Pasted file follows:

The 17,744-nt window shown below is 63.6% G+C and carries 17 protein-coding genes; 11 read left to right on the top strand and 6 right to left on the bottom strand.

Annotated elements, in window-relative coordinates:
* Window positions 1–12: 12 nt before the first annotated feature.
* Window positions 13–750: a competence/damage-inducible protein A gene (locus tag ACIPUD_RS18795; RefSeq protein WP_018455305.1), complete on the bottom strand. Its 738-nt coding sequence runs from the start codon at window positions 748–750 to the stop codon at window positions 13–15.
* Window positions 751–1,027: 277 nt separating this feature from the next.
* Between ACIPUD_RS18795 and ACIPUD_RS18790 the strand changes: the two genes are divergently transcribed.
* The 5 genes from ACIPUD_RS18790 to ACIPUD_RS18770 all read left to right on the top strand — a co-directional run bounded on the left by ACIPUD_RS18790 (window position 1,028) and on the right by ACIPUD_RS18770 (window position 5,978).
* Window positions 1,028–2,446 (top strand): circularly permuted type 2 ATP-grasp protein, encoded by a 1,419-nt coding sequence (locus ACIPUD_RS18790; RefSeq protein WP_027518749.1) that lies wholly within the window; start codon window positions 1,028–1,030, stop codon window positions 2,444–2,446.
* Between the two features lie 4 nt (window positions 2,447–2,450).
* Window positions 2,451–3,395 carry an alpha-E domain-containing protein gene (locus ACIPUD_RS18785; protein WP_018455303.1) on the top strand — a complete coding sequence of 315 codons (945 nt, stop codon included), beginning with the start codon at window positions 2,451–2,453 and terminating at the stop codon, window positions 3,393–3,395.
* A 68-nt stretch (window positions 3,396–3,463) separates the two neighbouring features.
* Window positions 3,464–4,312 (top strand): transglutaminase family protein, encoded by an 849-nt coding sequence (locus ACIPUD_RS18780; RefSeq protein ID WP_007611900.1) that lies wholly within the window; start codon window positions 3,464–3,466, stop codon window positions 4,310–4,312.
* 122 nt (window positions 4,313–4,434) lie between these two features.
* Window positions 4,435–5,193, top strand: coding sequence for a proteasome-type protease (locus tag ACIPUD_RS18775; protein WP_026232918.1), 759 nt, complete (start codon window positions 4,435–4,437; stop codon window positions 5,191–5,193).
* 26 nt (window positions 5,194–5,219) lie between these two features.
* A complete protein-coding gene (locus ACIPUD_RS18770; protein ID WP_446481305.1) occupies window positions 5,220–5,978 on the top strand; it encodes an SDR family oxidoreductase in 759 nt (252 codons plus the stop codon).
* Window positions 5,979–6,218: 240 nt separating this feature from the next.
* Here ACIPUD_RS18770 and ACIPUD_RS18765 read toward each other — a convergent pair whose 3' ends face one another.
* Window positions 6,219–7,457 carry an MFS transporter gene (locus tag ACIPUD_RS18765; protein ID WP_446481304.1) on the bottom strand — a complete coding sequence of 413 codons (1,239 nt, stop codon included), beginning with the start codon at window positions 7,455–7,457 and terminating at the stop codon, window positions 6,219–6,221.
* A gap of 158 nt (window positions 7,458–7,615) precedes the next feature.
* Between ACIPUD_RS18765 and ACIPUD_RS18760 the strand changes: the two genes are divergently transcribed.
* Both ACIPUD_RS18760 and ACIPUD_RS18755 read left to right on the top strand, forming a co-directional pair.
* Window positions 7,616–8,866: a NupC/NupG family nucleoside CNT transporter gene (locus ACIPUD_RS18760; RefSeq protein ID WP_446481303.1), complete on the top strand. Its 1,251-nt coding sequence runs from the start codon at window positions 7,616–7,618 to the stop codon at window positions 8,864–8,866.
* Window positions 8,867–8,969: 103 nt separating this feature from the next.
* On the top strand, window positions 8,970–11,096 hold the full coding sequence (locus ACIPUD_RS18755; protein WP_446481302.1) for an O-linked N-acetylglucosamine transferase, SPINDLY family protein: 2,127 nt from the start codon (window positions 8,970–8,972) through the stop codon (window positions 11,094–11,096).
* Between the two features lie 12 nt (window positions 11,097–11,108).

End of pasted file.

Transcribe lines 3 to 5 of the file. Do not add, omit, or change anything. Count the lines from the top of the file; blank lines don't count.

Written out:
* Window positions 1–12: 12 nt before the first annotated feature.
* Window positions 13–750: a competence/damage-inducible protein A gene (locus tag ACIPUD_RS18795; RefSeq protein WP_018455305.1), complete on the bottom strand. Its 738-nt coding sequence runs from the start codon at window positions 748–750 to the stop codon at window positions 13–15.
* Window positions 751–1,027: 277 nt separating this feature from the next.